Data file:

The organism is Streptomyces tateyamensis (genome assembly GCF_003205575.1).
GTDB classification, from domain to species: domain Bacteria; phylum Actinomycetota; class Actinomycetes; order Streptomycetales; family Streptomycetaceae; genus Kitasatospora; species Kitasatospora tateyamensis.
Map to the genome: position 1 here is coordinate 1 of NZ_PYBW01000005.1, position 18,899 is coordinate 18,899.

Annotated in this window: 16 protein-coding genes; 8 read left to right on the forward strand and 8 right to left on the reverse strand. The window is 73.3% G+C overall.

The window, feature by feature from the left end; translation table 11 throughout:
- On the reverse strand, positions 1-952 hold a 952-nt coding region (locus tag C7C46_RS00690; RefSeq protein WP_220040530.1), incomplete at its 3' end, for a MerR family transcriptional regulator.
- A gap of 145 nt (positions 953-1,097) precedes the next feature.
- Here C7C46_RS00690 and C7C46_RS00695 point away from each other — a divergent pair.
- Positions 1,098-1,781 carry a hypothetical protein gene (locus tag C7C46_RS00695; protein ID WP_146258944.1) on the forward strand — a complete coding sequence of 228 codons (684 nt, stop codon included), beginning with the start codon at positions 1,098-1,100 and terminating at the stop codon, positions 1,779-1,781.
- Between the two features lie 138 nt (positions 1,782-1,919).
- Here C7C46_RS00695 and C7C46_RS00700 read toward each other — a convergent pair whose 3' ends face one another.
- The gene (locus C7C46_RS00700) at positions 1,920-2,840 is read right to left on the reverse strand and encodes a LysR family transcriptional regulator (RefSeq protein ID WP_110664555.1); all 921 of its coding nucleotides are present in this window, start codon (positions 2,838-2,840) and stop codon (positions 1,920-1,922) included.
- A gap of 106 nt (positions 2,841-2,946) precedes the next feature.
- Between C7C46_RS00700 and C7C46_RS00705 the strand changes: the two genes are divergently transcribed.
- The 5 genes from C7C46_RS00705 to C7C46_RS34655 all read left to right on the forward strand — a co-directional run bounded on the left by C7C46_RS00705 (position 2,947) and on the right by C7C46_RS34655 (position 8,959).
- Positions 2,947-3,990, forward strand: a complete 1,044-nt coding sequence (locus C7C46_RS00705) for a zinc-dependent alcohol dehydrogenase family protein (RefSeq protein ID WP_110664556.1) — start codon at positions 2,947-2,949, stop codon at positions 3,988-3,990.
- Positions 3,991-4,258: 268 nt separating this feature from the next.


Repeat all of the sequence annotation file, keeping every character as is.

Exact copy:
The organism is Streptomyces tateyamensis (genome assembly GCF_003205575.1).
GTDB classification, from domain to species: domain Bacteria; phylum Actinomycetota; class Actinomycetes; order Streptomycetales; family Streptomycetaceae; genus Kitasatospora; species Kitasatospora tateyamensis.
Map to the genome: position 1 here is coordinate 1 of NZ_PYBW01000005.1, position 18,899 is coordinate 18,899.

Annotated in this window: 16 protein-coding genes; 8 read left to right on the forward strand and 8 right to left on the reverse strand. The window is 73.3% G+C overall.

The window, feature by feature from the left end; translation table 11 throughout:
- On the reverse strand, positions 1-952 hold a 952-nt coding region (locus tag C7C46_RS00690; RefSeq protein WP_220040530.1), incomplete at its 3' end, for a MerR family transcriptional regulator.
- A gap of 145 nt (positions 953-1,097) precedes the next feature.
- Here C7C46_RS00690 and C7C46_RS00695 point away from each other — a divergent pair.
- Positions 1,098-1,781 carry a hypothetical protein gene (locus tag C7C46_RS00695; protein ID WP_146258944.1) on the forward strand — a complete coding sequence of 228 codons (684 nt, stop codon included), beginning with the start codon at positions 1,098-1,100 and terminating at the stop codon, positions 1,779-1,781.
- Between the two features lie 138 nt (positions 1,782-1,919).
- Here C7C46_RS00695 and C7C46_RS00700 read toward each other — a convergent pair whose 3' ends face one another.
- The gene (locus C7C46_RS00700) at positions 1,920-2,840 is read right to left on the reverse strand and encodes a LysR family transcriptional regulator (RefSeq protein ID WP_110664555.1); all 921 of its coding nucleotides are present in this window, start codon (positions 2,838-2,840) and stop codon (positions 1,920-1,922) included.
- A gap of 106 nt (positions 2,841-2,946) precedes the next feature.
- Between C7C46_RS00700 and C7C46_RS00705 the strand changes: the two genes are divergently transcribed.
- The 5 genes from C7C46_RS00705 to C7C46_RS34655 all read left to right on the forward strand — a co-directional run bounded on the left by C7C46_RS00705 (position 2,947) and on the right by C7C46_RS34655 (position 8,959).
- Positions 2,947-3,990, forward strand: a complete 1,044-nt coding sequence (locus C7C46_RS00705) for a zinc-dependent alcohol dehydrogenase family protein (RefSeq protein ID WP_110664556.1) — start codon at positions 2,947-2,949, stop codon at positions 3,988-3,990.
- Positions 3,991-4,258: 268 nt separating this feature from the next.